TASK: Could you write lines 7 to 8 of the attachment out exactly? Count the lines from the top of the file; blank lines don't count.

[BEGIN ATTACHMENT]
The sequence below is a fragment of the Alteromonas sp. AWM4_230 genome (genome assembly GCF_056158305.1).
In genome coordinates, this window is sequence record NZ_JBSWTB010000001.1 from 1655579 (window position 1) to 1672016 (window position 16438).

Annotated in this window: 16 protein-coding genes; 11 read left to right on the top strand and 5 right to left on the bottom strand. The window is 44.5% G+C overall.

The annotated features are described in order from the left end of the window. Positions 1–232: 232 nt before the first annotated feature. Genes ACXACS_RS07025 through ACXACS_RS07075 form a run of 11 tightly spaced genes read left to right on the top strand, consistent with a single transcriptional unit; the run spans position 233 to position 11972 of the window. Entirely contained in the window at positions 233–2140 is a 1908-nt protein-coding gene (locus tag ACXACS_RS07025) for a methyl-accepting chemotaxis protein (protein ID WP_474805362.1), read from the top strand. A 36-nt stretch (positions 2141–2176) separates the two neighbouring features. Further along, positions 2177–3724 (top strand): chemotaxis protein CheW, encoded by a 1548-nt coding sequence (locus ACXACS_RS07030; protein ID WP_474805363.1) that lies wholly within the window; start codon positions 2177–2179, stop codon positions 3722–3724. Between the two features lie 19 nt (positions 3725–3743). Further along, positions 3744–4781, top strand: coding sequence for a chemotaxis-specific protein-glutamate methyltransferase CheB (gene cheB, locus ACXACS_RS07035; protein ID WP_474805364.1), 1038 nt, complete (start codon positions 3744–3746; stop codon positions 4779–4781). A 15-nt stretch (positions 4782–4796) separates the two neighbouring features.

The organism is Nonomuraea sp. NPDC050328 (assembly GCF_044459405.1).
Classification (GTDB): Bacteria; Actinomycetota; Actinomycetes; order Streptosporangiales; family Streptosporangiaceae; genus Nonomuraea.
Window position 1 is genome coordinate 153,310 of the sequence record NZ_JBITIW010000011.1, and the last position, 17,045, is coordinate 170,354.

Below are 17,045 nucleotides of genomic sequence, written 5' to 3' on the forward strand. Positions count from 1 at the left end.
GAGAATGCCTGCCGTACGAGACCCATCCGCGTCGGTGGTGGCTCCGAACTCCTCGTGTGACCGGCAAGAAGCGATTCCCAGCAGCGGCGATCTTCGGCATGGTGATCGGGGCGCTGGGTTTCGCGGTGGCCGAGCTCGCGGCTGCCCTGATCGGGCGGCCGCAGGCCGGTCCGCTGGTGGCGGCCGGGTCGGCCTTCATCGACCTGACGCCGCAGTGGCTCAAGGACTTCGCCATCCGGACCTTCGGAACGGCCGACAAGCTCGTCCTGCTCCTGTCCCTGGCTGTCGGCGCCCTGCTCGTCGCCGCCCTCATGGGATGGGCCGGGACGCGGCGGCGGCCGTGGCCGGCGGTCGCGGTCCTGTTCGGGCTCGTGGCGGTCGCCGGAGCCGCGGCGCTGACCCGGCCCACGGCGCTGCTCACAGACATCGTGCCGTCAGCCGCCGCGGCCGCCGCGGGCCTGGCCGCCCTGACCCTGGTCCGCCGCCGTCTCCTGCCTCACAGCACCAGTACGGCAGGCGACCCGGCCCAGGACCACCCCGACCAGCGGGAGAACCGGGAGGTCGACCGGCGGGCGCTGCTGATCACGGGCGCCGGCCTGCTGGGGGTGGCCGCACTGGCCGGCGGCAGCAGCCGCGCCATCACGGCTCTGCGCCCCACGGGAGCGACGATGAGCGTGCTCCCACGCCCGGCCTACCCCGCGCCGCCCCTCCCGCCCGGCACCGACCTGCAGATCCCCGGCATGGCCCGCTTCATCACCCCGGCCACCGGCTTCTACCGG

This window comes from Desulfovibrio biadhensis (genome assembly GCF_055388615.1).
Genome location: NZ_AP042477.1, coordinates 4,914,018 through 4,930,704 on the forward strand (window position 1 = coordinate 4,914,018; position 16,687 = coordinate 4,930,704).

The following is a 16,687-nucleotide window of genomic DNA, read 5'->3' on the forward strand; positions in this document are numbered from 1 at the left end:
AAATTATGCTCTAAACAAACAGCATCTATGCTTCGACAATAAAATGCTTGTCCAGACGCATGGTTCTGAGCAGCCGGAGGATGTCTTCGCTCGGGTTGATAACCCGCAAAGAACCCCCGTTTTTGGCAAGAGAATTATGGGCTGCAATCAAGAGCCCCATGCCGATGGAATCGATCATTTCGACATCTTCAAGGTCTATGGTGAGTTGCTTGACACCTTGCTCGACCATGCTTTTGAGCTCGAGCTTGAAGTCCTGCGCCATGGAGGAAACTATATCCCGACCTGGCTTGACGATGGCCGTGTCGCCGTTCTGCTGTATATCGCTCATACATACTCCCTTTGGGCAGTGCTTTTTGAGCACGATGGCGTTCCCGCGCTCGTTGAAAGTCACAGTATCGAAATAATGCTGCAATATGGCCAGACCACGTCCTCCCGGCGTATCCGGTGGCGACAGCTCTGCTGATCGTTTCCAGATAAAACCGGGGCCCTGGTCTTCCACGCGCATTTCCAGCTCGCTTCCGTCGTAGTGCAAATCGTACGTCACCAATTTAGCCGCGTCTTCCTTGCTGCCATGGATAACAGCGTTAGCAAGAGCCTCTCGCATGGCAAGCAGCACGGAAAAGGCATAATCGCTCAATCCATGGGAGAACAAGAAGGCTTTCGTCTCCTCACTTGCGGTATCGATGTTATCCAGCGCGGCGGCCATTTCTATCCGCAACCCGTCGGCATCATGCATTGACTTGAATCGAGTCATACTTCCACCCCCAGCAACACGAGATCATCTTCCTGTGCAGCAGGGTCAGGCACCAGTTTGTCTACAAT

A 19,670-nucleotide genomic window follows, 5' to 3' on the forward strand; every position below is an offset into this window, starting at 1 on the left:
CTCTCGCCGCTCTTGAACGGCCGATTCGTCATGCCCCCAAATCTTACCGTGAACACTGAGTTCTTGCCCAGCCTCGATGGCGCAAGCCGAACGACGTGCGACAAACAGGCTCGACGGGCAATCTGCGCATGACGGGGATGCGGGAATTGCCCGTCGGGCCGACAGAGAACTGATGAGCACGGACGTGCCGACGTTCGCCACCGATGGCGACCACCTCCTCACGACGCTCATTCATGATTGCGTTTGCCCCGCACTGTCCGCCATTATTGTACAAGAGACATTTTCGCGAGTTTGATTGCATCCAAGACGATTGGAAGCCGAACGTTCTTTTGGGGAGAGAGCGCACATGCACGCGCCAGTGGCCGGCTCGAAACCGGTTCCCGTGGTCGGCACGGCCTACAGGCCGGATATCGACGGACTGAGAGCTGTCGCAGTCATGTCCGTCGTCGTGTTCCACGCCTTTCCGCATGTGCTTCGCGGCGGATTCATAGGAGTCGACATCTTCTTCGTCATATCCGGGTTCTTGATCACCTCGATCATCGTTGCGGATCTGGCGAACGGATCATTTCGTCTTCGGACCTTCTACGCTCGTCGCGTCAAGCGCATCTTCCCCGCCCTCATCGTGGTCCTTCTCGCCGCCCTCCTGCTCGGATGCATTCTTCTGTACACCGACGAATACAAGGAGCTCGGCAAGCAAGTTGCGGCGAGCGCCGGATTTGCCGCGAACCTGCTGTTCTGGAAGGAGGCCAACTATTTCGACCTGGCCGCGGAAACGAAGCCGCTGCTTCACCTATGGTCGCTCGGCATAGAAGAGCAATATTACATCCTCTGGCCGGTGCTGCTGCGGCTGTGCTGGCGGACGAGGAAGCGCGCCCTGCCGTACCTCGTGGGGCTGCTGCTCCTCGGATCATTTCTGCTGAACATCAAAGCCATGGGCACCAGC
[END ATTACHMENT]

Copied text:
Window position 1 is genome coordinate 153,310 of the sequence record NZ_JBITIW010000011.1, and the last position, 17,045, is coordinate 170,354.

Below are 17,045 nucleotides of genomic sequence, written 5' to 3' on the forward strand. Positions count from 1 at the left end.